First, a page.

County Mailboxes

Published 12:00 am Friday, December 5, 2008

County feeling heat to heed move-the-mailboxes order

By Billy Davis

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Panola County road manager Lygunnah Bean said this week he expects to be “written up” when a State Aid inspector surveys county roads December 9 and December 10.

And this time it won’t be pretty.

That’s because Panola County government has been slow to make property owners move bricked mailboxes and other obstructions, such as fences and utility poles, that are located fewer than 10 feet from the public road.

The move-the-mailbox requirement, which is not new to Mississippi, is meant to minimize injuries in automobiles that travel beyond the road shoulder. 

A spokesman for State Aid, when reached this week, said the state agency has been “writing up” counties since the mid-’90s.

“I was writing counties up in, I think, in ’95 or ’96,” said Lanny Glove, a roadway review engineer for the State Aid office.

With State Aid urging action, Panola supervisors have made hasty progress in recent months; the board approved an ordinance November 3 and published it in this newspaper.

But supervisors’ actions won’t prevent what Bean called a “third strike” next week by a State Aid official.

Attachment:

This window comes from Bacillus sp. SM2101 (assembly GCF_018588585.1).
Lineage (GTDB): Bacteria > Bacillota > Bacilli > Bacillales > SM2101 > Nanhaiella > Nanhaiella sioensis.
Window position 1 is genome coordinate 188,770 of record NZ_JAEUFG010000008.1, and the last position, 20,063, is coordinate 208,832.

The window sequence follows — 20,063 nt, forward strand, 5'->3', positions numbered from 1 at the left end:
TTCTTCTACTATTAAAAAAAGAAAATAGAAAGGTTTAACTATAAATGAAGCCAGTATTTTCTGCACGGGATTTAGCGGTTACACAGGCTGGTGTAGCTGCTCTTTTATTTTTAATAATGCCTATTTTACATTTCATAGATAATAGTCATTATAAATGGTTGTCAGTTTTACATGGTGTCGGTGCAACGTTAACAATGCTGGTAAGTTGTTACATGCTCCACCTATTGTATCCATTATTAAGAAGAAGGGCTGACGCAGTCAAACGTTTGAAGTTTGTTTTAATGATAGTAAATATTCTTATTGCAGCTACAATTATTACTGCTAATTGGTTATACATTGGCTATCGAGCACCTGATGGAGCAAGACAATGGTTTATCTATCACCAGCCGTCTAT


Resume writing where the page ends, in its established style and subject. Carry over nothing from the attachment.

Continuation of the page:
“I feel like there’s a third strike coming, and it will be my last,” said Bean, who took partial blame for not pushing the issue harder.

The road manager expects the “third strike” will trigger an ultimatum from State Aid that Panola County will lose its state-allocated road funds until the issue is resolved.

County supervisors across the state received that message in September, when a letter penned by State Aid engineer Brooks Miller warned of an October 1 deadline.

State Aid projects, meaning those requested by counties, will be “deferred” until mailboxes “have been brought into compliance,” the letter states.

Counties across Mississippi rely on State Aid for an allotment of funds that pay for improvements to roads and bridges.

When Panola supervisors were forced to skip road paving this summer due to budget constraints, they relied on $1.1 million in State Aid funds. Those monies allowed the road department to resurface Pope-Water Valley, Pope-Crower and J.Q. West roads.

In neighboring Coahoma County, county road manager William Kinard said he was aware of the State Aid requirement but “let it slide” for several years, even when he was written up.

“Then they got my attention,” he said of State Aid.  “I decided I wasn’t going to lose a million dollars over a mailbox.”

The State Aid requirement includes only so-called State Aid roads, but Panola supervisors agreed to apply the rule to all public roads in Panola County.

The ordinance published in The Panolian indicated that its requirements “shall be in full force and effect” after December 1.

Kinard estimated that Coahoma County’s road department has removed four to five brick mailboxes that were not in compliance.

The road department used heavy equipment to pick up and move the heavy bricked mailboxes and was never forced to tear one down.

A homeowner was also forced to move his mobile home at Moon Lake, Kinard said.